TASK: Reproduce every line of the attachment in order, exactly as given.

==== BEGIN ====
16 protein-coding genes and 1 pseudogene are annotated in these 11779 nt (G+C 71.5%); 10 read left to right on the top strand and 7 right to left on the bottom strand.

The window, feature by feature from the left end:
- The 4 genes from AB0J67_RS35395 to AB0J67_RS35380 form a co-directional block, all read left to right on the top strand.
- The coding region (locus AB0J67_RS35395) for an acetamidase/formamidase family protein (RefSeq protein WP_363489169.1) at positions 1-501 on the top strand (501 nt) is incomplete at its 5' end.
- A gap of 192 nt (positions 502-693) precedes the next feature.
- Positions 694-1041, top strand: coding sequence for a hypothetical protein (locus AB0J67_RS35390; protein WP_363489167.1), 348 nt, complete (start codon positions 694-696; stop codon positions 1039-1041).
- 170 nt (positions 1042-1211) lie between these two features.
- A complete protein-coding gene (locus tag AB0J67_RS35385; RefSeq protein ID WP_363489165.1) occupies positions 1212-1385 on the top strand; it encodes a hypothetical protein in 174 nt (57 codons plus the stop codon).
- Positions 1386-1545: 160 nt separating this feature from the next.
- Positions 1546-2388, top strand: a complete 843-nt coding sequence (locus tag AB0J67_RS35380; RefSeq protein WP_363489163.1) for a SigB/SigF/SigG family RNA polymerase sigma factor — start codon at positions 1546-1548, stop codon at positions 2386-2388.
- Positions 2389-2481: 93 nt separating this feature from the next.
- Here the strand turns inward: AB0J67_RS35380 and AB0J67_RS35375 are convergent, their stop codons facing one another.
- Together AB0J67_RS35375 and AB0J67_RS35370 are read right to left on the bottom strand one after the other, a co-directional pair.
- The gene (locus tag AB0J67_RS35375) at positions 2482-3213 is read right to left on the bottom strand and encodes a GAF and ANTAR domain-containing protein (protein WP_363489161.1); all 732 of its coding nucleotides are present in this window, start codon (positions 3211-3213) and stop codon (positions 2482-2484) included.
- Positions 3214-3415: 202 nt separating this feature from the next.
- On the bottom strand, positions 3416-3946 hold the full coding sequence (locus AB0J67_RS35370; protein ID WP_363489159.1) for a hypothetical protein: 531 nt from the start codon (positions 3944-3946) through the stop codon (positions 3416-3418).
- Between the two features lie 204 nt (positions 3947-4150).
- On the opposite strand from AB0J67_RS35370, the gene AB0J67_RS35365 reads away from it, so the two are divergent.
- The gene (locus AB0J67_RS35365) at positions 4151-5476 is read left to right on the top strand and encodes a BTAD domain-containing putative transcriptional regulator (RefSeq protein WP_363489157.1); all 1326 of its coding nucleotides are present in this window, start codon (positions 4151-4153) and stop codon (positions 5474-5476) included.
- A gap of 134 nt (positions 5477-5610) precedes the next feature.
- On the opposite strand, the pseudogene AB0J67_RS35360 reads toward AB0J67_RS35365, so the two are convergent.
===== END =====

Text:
16 protein-coding genes and 1 pseudogene are annotated in these 11779 nt (G+C 71.5%); 10 read left to right on the top strand and 7 right to left on the bottom strand.

The window, feature by feature from the left end:
- The 4 genes from AB0J67_RS35395 to AB0J67_RS35380 form a co-directional block, all read left to right on the top strand.
- The coding region (locus AB0J67_RS35395) for an acetamidase/formamidase family protein (RefSeq protein WP_363489169.1) at positions 1-501 on the top strand (501 nt) is incomplete at its 5' end.
- A gap of 192 nt (positions 502-693) precedes the next feature.
- Positions 694-1041, top strand: coding sequence for a hypothetical protein (locus AB0J67_RS35390; protein WP_363489167.1), 348 nt, complete (start codon positions 694-696; stop codon positions 1039-1041).
- 170 nt (positions 1042-1211) lie between these two features.
- A complete protein-coding gene (locus tag AB0J67_RS35385; RefSeq protein ID WP_363489165.1) occupies positions 1212-1385 on the top strand; it encodes a hypothetical protein in 174 nt (57 codons plus the stop codon).
- Positions 1386-1545: 160 nt separating this feature from the next.
- Positions 1546-2388, top strand: a complete 843-nt coding sequence (locus tag AB0J67_RS35380; RefSeq protein WP_363489163.1) for a SigB/SigF/SigG family RNA polymerase sigma factor — start codon at positions 1546-1548, stop codon at positions 2386-2388.
- Positions 2389-2481: 93 nt separating this feature from the next.
- Here the strand turns inward: AB0J67_RS35380 and AB0J67_RS35375 are convergent, their stop codons facing one another.
- Together AB0J67_RS35375 and AB0J67_RS35370 are read right to left on the bottom strand one after the other, a co-directional pair.
- The gene (locus tag AB0J67_RS35375) at positions 2482-3213 is read right to left on the bottom strand and encodes a GAF and ANTAR domain-containing protein (protein WP_363489161.1); all 732 of its coding nucleotides are present in this window, start codon (positions 3211-3213) and stop codon (positions 2482-2484) included.
- Positions 3214-3415: 202 nt separating this feature from the next.
- On the bottom strand, positions 3416-3946 hold the full coding sequence (locus AB0J67_RS35370; protein ID WP_363489159.1) for a hypothetical protein: 531 nt from the start codon (positions 3944-3946) through the stop codon (positions 3416-3418).
- Between the two features lie 204 nt (positions 3947-4150).
- On the opposite strand from AB0J67_RS35370, the gene AB0J67_RS35365 reads away from it, so the two are divergent.
- The gene (locus AB0J67_RS35365) at positions 4151-5476 is read left to right on the top strand and encodes a BTAD domain-containing putative transcriptional regulator (RefSeq protein WP_363489157.1); all 1326 of its coding nucleotides are present in this window, start codon (positions 4151-4153) and stop codon (positions 5474-5476) included.
- A gap of 134 nt (positions 5477-5610) precedes the next feature.
- On the opposite strand, the pseudogene AB0J67_RS35360 reads toward AB0J67_RS35365, so the two are convergent.